After spending the first several months of the year focused on enacting legislation to end collective bargaining by public employees’ unions, the Republican-controlled Ohio General Assembly is starting to turn its attention to immigrants. In addition to SB 98, the proposal to enact a statewide 287(g) program that I wrote about last week, state legislators are now weighing House Concurrent Resolution 11, a proposal to send a message of “support” to Arizona.
HCR 11 claims that Arizona has a “right and responsibility to…seek the enforcement of federal immigration laws.” Though the proposal does not specify which Arizona legislation it is intended to support, presumably its sponsor Courtney Combs (R) had Arizona’s well-publicized S.B. 1070 in mind. Last week the Ninth Circuit maintained the district court’s preliminary injunction on most of S.B. 1070 because the INA preempts this type of state-level immigration policing. HCR 11, therefore, rhetorically embraces unconstitutional legislation.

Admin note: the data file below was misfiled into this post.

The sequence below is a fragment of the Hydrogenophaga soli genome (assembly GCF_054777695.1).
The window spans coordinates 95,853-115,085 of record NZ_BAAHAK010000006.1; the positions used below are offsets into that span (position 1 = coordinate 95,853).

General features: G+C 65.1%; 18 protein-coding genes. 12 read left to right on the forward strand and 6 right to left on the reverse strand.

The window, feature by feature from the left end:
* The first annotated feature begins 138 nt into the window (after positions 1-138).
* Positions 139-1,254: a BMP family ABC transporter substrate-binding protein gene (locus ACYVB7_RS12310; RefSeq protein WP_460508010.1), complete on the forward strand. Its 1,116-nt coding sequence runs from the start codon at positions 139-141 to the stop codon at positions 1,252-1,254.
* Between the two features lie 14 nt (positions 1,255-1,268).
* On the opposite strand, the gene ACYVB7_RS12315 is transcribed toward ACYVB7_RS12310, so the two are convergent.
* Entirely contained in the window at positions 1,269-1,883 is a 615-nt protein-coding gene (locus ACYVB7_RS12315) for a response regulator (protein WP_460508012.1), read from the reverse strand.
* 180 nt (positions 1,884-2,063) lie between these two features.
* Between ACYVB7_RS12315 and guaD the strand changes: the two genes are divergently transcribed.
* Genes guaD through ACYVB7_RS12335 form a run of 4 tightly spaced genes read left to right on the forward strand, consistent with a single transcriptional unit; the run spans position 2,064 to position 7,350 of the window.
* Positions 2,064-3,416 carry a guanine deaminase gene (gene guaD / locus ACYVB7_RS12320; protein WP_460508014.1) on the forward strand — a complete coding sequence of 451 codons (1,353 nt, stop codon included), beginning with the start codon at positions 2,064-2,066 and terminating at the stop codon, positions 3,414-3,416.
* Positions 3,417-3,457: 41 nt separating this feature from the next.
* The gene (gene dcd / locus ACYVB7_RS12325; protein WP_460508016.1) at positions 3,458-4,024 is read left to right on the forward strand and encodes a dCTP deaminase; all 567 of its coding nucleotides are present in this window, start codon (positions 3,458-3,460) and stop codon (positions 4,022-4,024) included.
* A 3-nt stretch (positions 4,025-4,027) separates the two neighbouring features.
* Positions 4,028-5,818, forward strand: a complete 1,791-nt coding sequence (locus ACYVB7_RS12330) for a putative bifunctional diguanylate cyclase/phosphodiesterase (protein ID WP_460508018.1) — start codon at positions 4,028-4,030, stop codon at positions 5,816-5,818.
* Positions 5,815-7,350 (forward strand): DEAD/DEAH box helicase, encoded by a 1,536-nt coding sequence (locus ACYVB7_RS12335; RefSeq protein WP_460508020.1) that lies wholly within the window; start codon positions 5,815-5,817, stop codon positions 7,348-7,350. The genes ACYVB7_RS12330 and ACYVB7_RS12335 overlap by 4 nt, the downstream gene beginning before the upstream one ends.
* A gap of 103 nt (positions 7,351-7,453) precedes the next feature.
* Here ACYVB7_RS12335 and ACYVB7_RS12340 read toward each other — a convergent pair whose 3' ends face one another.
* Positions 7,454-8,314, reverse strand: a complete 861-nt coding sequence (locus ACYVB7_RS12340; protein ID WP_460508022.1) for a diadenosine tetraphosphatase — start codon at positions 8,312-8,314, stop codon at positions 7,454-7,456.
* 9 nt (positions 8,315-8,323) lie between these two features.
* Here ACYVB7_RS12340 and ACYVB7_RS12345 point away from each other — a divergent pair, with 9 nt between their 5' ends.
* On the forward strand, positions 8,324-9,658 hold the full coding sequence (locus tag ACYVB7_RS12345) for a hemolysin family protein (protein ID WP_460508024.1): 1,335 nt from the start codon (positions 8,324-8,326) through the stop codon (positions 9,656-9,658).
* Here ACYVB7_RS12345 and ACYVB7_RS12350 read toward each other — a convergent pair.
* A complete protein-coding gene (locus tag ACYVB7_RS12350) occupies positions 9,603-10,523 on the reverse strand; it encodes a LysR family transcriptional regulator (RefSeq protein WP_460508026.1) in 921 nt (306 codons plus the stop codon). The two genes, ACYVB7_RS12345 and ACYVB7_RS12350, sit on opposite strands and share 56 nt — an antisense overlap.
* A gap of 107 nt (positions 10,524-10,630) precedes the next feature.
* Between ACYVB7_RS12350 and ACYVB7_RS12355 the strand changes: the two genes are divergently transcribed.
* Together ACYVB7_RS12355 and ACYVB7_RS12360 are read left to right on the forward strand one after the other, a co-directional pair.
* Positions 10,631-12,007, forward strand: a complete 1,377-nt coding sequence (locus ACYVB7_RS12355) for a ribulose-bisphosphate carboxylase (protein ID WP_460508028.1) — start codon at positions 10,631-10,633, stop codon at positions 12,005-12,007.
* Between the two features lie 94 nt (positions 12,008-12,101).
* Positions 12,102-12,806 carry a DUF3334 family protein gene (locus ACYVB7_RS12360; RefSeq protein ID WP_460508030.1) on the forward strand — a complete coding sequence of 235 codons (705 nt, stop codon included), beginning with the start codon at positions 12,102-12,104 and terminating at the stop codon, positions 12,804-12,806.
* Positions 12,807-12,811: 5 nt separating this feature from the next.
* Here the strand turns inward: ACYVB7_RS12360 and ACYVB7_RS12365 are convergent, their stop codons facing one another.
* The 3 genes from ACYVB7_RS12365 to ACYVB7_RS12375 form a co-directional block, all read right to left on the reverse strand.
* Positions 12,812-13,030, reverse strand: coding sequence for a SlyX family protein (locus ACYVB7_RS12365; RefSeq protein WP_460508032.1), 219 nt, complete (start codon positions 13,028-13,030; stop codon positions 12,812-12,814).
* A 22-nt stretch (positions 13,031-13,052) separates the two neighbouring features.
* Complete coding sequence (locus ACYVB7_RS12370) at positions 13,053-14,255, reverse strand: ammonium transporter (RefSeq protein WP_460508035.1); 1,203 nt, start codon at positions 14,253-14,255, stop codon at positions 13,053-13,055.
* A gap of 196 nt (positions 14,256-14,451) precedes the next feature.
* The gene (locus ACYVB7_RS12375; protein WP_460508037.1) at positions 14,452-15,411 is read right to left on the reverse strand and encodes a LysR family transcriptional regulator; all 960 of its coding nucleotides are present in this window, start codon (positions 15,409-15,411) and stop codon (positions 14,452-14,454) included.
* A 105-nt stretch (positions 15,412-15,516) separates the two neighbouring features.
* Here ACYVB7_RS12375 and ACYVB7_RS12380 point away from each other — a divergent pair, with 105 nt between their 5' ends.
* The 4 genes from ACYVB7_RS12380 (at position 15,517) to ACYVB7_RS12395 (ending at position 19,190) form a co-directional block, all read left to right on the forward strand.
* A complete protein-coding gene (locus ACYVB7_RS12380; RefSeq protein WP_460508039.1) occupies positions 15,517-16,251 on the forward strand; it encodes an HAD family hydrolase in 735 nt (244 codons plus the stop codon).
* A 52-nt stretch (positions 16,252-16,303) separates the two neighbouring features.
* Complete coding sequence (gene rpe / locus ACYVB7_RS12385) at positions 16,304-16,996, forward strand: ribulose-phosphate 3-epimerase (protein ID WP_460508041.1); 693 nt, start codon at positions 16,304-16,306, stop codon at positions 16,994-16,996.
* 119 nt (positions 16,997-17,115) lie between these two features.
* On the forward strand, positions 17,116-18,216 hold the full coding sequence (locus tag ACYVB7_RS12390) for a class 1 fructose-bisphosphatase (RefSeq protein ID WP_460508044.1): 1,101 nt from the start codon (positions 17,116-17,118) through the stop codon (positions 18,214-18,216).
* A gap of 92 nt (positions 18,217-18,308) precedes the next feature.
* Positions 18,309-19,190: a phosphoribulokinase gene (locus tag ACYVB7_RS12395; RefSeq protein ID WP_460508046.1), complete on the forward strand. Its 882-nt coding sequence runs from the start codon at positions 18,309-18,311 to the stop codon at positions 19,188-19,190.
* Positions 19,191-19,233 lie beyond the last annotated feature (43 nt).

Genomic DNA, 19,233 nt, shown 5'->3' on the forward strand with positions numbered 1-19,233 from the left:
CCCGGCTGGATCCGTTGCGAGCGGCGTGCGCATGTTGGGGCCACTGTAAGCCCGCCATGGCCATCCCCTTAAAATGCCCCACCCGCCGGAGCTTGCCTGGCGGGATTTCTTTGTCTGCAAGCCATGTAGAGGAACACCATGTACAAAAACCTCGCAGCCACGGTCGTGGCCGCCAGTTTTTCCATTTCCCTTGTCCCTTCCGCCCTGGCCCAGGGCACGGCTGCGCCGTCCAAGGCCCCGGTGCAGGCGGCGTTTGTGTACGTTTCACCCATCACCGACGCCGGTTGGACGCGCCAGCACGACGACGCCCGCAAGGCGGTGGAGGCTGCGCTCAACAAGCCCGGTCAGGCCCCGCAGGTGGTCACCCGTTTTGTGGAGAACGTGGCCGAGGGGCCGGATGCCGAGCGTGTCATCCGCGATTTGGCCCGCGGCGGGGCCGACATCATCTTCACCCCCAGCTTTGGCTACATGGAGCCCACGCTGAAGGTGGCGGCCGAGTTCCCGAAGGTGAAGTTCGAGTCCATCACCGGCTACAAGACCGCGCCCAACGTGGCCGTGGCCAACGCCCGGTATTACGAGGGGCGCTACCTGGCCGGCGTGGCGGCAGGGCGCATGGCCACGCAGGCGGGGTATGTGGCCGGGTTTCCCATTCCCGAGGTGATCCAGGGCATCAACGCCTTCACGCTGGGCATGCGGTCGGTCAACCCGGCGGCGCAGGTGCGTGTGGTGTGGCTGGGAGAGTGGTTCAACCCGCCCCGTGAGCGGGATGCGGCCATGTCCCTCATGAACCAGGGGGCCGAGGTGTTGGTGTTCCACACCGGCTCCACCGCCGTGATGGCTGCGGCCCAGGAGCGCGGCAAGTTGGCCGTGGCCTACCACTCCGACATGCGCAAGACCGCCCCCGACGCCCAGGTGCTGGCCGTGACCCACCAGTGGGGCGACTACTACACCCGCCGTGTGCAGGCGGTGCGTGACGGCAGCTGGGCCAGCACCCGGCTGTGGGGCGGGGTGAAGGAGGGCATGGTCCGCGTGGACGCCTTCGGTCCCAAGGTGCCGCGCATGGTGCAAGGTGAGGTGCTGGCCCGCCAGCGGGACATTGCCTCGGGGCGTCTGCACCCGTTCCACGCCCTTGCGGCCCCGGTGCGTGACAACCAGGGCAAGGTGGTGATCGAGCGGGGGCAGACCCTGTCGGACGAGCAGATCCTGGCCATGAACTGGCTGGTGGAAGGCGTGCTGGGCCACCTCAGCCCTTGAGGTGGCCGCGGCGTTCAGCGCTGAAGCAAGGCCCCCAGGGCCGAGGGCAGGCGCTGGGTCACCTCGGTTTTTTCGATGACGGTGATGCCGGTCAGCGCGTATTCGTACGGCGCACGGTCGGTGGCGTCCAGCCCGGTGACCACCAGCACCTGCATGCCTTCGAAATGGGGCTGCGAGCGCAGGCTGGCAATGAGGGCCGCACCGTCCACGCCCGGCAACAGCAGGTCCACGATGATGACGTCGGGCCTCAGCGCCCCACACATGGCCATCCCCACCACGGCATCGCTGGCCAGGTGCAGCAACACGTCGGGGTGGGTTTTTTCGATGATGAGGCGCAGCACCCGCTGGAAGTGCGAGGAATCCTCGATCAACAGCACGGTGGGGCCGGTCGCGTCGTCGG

The proposal also claims that “[t]he federal government’s failure to enforce federal immigration laws and to secure the Mexican-American border has burdened Ohio and other states with a proliferation of illicit drugs and placed an unforeseen financial strain on local and state governments.”
Importantly, HCR 11 would not have any concrete policy impact in Ohio or elsewhere. As written it is merely a formal message of support to Arizona. A concurrent resolution but be approved by the state House and Senate, but does not require the governor’s signature. As of April 17, thirteen House members, all Republicans, had cosponsored it.